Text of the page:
2.50
Hdl Handle:
http://hdl.handle.net/10755/157681
Type:
Presentation
Title:
Overview: The Libby Asbestos Story: Outcomes of a Rural Disaster
Abstract:
Overview: The Libby Asbestos Story: Outcomes of a Rural Disaster
Conference Sponsor:Western Institute of Nursing
Conference Year:2009
Author:Winters, Charlene A., PhD, ACNS-BC
P.I. Institution Name:Montana State University, College of Nursing
Title:Associate Professor
Contact Address:32 Campus Drive #7416, Missoula, MT, 59812-7416, USA
Contact Telephone:406-243-4608
Between 1924 and 1990, nearly 6 million tons of asbestos-tainted vermiculite ore was mined and processed in Libby, Montana and distributed nationally to 28 processing and manufacturing plants now listed as priority asbestos contamination sites. The commercial products contaminated with Libby asbestos, including building supplies, insulation, and soil amendments, were widely used throughout Libby and distributed to over 200 sites across the US. Employees, families, and community members working, living, or recreating in close proximity to mining or manufacturing sites have suffered increased risk of developing asbestos-related disease (ARD) through primary or secondary exposures to asbestos. As a result of the commercial distribution of vermiculite products, schools, businesses, and as many as 35 million homes in the US may contain asbestos-contaminated insulation and other products. Using community-based participatory research principles, academic researchers and rural clinicians from Libby collaborated on a study to understand the bio-psychosocial health status, health care access, and financial needs of a national cohort of individuals exposed to Libby asbestos. The research was conducted in direct response to needs raised by rural clinicians at the Center for Asbestos Related Disease and a national call for improved rural health policy. In this symposium, researchers will report findings from the Libby Asbestos Health Status Study. The environmental disaster and health needs that provided the foundation for the research will be described in the first paper. The physical health outcomes with a specific focus on respiratory morbidity and the psychosocial outcomes and the related factors associated with depression provide the context for the second and third papers, respectively. In the last paper, the perception of access and financial aspects of care and rural health policy implications will be described. The findings presented from this comprehensive assessment of bio-psychosocial health status and health service needs of persons with confirmed asbestos exposure can help clinicians, educators, researchers, and policymakers understand the effects of this toxic exposure.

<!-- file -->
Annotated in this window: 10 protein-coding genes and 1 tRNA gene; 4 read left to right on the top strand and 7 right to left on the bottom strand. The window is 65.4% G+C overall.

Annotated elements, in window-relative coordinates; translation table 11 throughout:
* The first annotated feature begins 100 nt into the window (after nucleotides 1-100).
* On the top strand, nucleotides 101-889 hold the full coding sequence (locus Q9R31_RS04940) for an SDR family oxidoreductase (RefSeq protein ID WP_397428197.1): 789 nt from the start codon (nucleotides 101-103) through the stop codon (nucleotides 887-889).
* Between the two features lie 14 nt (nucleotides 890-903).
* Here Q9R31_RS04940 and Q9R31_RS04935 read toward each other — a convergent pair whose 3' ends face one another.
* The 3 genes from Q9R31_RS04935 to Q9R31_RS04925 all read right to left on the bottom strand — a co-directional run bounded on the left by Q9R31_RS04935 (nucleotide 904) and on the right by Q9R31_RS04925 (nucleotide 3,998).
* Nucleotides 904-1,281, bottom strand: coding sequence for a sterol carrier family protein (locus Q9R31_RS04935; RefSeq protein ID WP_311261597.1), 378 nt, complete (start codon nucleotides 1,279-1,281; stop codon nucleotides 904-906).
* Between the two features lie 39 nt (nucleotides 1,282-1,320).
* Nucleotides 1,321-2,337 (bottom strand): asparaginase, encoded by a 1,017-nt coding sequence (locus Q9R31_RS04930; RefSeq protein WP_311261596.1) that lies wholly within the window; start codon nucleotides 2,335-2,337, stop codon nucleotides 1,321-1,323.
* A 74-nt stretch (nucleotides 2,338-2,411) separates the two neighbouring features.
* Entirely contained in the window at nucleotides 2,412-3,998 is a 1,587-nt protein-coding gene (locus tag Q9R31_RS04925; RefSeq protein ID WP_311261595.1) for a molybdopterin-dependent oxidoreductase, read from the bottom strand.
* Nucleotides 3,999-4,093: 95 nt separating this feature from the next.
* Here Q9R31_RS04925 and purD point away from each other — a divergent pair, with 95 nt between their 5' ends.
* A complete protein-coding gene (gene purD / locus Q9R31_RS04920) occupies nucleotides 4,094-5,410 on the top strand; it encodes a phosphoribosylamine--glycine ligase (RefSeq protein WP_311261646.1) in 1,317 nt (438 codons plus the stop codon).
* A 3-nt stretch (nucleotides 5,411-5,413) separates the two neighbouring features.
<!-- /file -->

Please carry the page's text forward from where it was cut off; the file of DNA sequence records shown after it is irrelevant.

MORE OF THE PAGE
Repository Posting Date:
26-Oct-2011
Date of Publication:
17-Oct-2011
Sponsors:
Western Institute of Nursing

Full metadata record

DC FieldValue Language
dc.typePresentationen_GB
dc.titleOverview: The Libby Asbestos Story: Outcomes of a Rural Disasteren_GB
dc.identifier.urihttp://hdl.handle.net/10755/157681-